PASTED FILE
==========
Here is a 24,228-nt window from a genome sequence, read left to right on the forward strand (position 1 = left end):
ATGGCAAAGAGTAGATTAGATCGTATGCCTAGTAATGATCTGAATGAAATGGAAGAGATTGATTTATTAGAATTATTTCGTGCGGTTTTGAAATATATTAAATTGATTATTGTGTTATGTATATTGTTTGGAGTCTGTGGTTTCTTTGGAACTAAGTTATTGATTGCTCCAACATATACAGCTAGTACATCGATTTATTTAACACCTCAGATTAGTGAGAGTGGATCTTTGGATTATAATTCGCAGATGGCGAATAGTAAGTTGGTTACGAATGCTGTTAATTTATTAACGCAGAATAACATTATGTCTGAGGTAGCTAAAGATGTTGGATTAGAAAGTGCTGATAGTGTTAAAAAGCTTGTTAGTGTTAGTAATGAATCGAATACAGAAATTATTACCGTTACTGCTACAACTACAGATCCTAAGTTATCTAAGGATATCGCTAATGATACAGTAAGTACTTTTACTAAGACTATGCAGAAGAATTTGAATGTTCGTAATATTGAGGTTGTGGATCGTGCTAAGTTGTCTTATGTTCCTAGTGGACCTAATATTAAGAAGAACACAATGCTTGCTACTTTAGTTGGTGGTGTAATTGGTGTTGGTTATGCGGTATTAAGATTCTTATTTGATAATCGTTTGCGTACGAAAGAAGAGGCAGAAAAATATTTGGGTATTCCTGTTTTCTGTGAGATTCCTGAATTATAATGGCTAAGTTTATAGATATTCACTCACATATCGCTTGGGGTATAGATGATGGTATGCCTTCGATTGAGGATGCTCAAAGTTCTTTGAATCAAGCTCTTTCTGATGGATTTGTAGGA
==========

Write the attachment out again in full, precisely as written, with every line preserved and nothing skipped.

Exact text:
Here is a 24,228-nt window from a genome sequence, read left to right on the forward strand (position 1 = left end):
ATGGCAAAGAGTAGATTAGATCGTATGCCTAGTAATGATCTGAATGAAATGGAAGAGATTGATTTATTAGAATTATTTCGTGCGGTTTTGAAATATATTAAATTGATTATTGTGTTATGTATATTGTTTGGAGTCTGTGGTTTCTTTGGAACTAAGTTATTGATTGCTCCAACATATACAGCTAGTACATCGATTTATTTAACACCTCAGATTAGTGAGAGTGGATCTTTGGATTATAATTCGCAGATGGCGAATAGTAAGTTGGTTACGAATGCTGTTAATTTATTAACGCAGAATAACATTATGTCTGAGGTAGCTAAAGATGTTGGATTAGAAAGTGCTGATAGTGTTAAAAAGCTTGTTAGTGTTAGTAATGAATCGAATACAGAAATTATTACCGTTACTGCTACAACTACAGATCCTAAGTTATCTAAGGATATCGCTAATGATACAGTAAGTACTTTTACTAAGACTATGCAGAAGAATTTGAATGTTCGTAATATTGAGGTTGTGGATCGTGCTAAGTTGTCTTATGTTCCTAGTGGACCTAATATTAAGAAGAACACAATGCTTGCTACTTTAGTTGGTGGTGTAATTGGTGTTGGTTATGCGGTATTAAGATTCTTATTTGATAATCGTTTGCGTACGAAAGAAGAGGCAGAAAAATATTTGGGTATTCCTGTTTTCTGTGAGATTCCTGAATTATAATGGCTAAGTTTATAGATATTCACTCACATATCGCTTGGGGTATAGATGATGGTATGCCTTCGATTGAGGATGCTCAAAGTTCTTTGAATCAAGCTCTTTCTGATGGATTTGTAGGA